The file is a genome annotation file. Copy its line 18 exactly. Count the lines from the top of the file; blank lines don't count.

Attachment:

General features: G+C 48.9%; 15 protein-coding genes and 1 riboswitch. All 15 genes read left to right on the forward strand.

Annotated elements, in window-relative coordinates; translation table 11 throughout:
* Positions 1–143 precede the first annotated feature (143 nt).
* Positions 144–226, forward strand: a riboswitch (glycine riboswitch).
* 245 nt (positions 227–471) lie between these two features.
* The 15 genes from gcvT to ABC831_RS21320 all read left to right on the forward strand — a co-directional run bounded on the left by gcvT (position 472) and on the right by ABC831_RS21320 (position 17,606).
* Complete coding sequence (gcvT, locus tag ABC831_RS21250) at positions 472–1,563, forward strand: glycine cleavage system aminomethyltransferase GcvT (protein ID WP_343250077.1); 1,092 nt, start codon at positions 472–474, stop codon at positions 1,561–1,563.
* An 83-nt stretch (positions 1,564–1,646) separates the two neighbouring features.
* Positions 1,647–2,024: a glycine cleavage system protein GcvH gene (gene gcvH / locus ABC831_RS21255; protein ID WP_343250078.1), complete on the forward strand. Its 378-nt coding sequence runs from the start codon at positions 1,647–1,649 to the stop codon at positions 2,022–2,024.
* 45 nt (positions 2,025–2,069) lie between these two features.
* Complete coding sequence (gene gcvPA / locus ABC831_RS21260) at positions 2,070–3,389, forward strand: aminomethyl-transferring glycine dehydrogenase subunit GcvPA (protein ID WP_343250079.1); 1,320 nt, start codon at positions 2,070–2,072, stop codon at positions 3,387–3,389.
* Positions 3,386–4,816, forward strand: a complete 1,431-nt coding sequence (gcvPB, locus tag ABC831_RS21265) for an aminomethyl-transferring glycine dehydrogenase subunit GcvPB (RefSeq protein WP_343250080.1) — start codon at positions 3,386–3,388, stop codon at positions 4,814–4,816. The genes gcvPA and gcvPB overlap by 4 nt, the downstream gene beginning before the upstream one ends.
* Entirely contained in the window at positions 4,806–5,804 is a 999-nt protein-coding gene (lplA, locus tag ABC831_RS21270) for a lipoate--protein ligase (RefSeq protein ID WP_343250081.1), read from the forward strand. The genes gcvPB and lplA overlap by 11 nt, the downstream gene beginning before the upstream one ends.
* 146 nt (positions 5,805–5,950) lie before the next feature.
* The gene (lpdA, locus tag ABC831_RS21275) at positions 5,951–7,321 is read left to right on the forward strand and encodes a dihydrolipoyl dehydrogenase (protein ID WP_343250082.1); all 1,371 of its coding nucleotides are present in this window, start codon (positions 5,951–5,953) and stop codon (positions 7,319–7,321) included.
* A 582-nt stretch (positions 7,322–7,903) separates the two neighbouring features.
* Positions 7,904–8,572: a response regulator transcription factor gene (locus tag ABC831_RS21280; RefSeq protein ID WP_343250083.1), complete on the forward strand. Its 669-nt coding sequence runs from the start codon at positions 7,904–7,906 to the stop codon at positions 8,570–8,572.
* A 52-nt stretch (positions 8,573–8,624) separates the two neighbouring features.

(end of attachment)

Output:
* A 52-nt stretch (positions 8,573–8,624) separates the two neighbouring features.